The detail suggests the expected asset price responses to the recent releases as well.
Figure 4: 10 year-3 month Treasury spread (dark blue), and implied future nominal rates over next ten years (pink), both in %. Source: FRB via FRED, Treasury, KWW following D’amico, Kim and Wei (DKW) accessed 8/4, and author’s calculations.recession pandemic yield curve spread recession gdp ukraine
Sixth recession red flag raised, despite strong jobs report
On the same day, the BLS revealed that we’ve recovered all the jobs lost to COVID-19 and I am raising my sixth recession red flag.
The post Sixth recession…
What a crazy day for my economic model! On the same day, the Bureau of Labor Statistics (BLS) revealed that we’ve recovered all the jobs lost to COVID-19 and I am raising my sixth recession red flag.
When I wrote the America is back recovery model on April 7, 2020, and then retired it on Dec. 9, 2020, I knew one data line would lag the most: jobs! I have talked about how job openings would move toward 10 million and that we should get all the jobs we lost to COVID-19 back by September 2022. Well, I was off by two months: Today, the BLS reported that 528,000 jobs were created with positive revisions of 28,000, which gave us just enough to pass the February 2020 levels.
From BLS: Total nonfarm payroll employment rose by 528,000 in July, and the unemployment rate edged down to 3.5 percent, the U.S. Bureau of Labor Statistics reported today. Job growth was widespread, led by gains in leisure and hospitality, professional and business services, and health care. Both total nonfarm employment and the unemployment rate have returned to their February 2020 pre-pandemic levels.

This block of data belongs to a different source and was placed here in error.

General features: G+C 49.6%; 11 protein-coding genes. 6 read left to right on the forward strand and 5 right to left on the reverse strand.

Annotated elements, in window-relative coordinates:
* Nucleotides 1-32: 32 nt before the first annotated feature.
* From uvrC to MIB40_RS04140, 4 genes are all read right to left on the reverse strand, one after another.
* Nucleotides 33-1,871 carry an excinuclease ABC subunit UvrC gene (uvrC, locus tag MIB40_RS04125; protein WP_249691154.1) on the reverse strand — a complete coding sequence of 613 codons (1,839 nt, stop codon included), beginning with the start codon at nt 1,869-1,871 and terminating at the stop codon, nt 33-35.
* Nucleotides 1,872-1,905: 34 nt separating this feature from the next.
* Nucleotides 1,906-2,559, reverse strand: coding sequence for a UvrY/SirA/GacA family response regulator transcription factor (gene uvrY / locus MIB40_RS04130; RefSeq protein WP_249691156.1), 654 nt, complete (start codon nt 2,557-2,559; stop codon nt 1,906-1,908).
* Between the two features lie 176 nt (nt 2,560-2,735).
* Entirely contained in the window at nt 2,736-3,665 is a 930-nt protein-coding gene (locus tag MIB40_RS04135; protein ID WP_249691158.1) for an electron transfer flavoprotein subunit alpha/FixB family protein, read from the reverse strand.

Feb 2020: 152,504,000
July 2022: 152,536,000
The big job numbers we have seen recently are tied to the decline in the job openings data, which lags also, but we do see a decrease in this data line as it appears for now that the job openings data has peaked in this cycle. It recently went from 11.3 million to 10.7 million, and the recent peak was near 11.9 million.
We have seen increases in jobless claims and slighter increases in continuing claims. However, nothing too drastic yet. Again, at this stage of the economic cycle you should focus on the rate of change data.
A tighter labor market is a good thing; this means people with less educational backgrounds can get employed since we have many jobs that don’t require a college education. The unemployment rate did tick up for those with less than a high school diploma in this report.
Here is a breakdown of the unemployment rate and educational attainment for those 25 years and older:
—Less than a high school diploma: 5.9%.
—High school graduate and no college: 3.6%
—Some college or associate degree: 2.8%
—Bachelor’s degree and higher: 2.0%
Below is a breakdown of the jobs created. Every sector created jobs; even the government created jobs. All this was just working our way back from the losses to COVID-19, which I knew would take a bit longer than some people would have thought with the economic data we had in 2021.
Now that we have regained all the jobs lost to COVID-19, what is next?